Canzano: As Trail Blazers season ends, whispers begin about franchise sale
Source: Blazers being prepared for auction.
PORTLAND — One of the most tumultuous regular seasons in Trail Blazers’ history will mercifully draw to an end tonight at Moda Center.
Portland will play Utah on what the franchise is calling, “Fan Appreciation Night.” Legendary broadcaster Bill Schonely will be honored in a halftime retirement ceremony. U.S. Sen. Ron Wyden will be on hand as part of the festivities. And some lucky ticket holder will win a pair of Alaska Airlines tickets.
Final tally: 27 wins? Or 28?
That’s where this season finds itself. But it’s the future of Trail Blazers, Inc. that we need to discuss today. Because while this is a profitable franchise with some solid tradition and a great fan base, the entire enterprise has been on autopilot since the death of Paul Allen in 2018.
• The NBA franchise and the City of Portland remain in “productive discussions” about the lease that ties them together, per a city source. The lease expires in 2025 and includes ironclad language that ensures the team stays through 2023.
Said the source: “The negotiations are a priority for both sides.”
• A source who works for the Vulcan, Inc. mothership tells me that the NBA franchise will be prepared for an auction in the next six to 18 months. The whisper is that Vice Chairman Bert Kolde will lead the effort on behalf of the Paul G. Allen Trust. The franchise braintrust is carefully tracking what happens with the sale of the Denver Broncos, too.
In February, the Pat Bowlen Trust announced it was putting the NFL team in Denver up for sale. Rob Walton, heir to the Walmart fortune, is expected to submit a $4 billion bid for the franchise.
Interesting times, aren’t they?
The Blazers’ valuation was placed at $2.05 billion late last year — No. 13 among the league’s franchises, per Forbes. The franchise has operating income that typically fluctuates between $19 million-$27 million a year.
Allen paid $70 million for the Blazers in 1988. At the time of his death, three decades later the franchise was estimated by Forbes to be worth $1.3 billion. The prevailing thought is that a sale of the team and the home arena might command double that on the open market.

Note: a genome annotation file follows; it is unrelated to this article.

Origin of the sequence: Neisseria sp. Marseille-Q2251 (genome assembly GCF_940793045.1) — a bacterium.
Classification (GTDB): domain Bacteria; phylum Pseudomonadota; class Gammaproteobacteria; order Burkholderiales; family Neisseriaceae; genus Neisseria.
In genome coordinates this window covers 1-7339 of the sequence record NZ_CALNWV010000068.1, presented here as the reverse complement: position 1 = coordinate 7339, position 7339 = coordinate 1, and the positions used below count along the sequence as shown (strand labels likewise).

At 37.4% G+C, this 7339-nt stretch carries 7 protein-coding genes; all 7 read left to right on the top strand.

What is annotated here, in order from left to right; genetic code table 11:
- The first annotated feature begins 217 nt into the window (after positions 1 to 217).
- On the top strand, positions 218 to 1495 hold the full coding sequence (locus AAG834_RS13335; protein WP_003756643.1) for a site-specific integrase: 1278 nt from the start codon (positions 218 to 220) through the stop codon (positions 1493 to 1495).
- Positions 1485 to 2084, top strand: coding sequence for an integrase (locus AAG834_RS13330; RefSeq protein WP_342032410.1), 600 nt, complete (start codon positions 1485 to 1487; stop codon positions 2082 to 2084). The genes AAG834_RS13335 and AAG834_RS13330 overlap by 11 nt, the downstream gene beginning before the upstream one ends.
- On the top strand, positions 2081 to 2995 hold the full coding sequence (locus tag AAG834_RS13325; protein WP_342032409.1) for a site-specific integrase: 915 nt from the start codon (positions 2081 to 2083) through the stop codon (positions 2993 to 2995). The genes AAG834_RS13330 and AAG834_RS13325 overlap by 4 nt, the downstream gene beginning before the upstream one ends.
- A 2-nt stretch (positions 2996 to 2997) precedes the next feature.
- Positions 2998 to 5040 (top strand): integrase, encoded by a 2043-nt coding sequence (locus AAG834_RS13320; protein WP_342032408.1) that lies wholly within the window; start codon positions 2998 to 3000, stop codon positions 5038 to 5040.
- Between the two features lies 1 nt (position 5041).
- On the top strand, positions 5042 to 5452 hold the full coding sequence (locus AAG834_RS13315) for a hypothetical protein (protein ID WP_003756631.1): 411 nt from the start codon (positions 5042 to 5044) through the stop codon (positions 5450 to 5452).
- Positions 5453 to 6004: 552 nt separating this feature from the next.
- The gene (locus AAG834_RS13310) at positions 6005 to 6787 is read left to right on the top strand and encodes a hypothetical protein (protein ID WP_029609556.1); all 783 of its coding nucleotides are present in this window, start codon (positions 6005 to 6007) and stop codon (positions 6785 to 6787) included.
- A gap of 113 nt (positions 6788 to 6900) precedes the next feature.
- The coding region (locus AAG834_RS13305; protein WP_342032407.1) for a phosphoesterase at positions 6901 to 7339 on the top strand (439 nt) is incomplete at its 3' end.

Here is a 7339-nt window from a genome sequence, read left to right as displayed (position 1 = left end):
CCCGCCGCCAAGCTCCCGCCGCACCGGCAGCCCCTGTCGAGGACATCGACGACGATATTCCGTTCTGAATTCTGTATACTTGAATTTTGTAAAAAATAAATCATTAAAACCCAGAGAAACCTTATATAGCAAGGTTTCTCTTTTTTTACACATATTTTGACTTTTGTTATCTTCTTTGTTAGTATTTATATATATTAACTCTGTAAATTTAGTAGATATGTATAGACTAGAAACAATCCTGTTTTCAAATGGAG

I’m told there is no plan for the franchise to be relocated. Portland has a functional arena, loyal customers and commissioner Adam Silver wouldn’t dare repeat the biggest mistake of David Stern’s career — ushering the Sonics to Oklahoma City.
It’s why the timing on the negotiation of the existing lease agreement and the potential auction is so interesting. The city wants to get a deal done. The franchise does, too. Most believe the NBA will eventually put expansion franchises in Seattle and Las Vegas and provide a multi-billion dollar windfall split by the rest of the league’s owners. That will undoubtedly be baked into the sales price in Portland.
The Blazers need new ownership. Jody Allen is a trustee of her brother’s estate, but she doesn’t love the NBA franchise like her brother did. The Blazers have a talent deficit on the court. They’re without a permanent general manager. But the most hollow void right now is in the ownership seat. There’s just no passion or accountability.
There would be a long line of investors who would desire a franchise with some selling points, including the rabid fan base and a star player under contract. The NBA is surging in popularity and there’s a scarcity of available teams.
Damian Lillard’s contract expires at the end of the 2023-24 season. There’s been debate about whether the team should give him a two-year extension. The dollar figure being thrown out: $107 million. Lillard’s camp would not only need to sell the front office on a new contract, but would now also need to convince the trustees that a buyer wouldn’t view his contract as a liability.
Decide for yourself whether you’d want Lillard on the books at age 36 for $55 million. But these decisions and negotiations feel as if they are headed to a collision in the coming months. The Blazers may be finishing a season tonight but they also stand in the doorway of their future.
The regular season will come to an end vs. the Jazz. Some fans will win prizes. And Schonely will take a well-deserved victory lap. But I’m left thinking about what the fan base deserves.
An auction. A new owner. Some hope for the future.
Let it be true.
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I agree with every word I hope there is an owner with respect for the fans and arena workers in Portland. So many owners are dumping cities and life long fans for greener pastures and bigger profits.
Normally, this would be a nerve-wracking process for fans, but virtually anything is better than the void of leadership over the last few seasons. Great column.